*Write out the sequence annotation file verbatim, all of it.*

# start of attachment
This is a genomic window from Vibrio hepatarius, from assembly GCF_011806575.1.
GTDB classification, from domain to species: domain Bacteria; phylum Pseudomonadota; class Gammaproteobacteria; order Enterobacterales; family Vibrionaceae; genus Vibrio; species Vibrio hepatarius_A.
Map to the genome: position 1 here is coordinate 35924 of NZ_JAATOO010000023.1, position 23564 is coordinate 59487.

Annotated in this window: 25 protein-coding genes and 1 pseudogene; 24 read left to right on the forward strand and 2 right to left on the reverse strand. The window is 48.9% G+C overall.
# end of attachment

This is a genomic window from Vibrio hepatarius, from assembly GCF_011806575.1.
GTDB classification, from domain to species: domain Bacteria; phylum Pseudomonadota; class Gammaproteobacteria; order Enterobacterales; family Vibrionaceae; genus Vibrio; species Vibrio hepatarius_A.
Map to the genome: position 1 here is coordinate 35924 of NZ_JAATOO010000023.1, position 23564 is coordinate 59487.

Annotated in this window: 25 protein-coding genes and 1 pseudogene; 24 read left to right on the forward strand and 2 right to left on the reverse strand. The window is 48.9% G+C overall.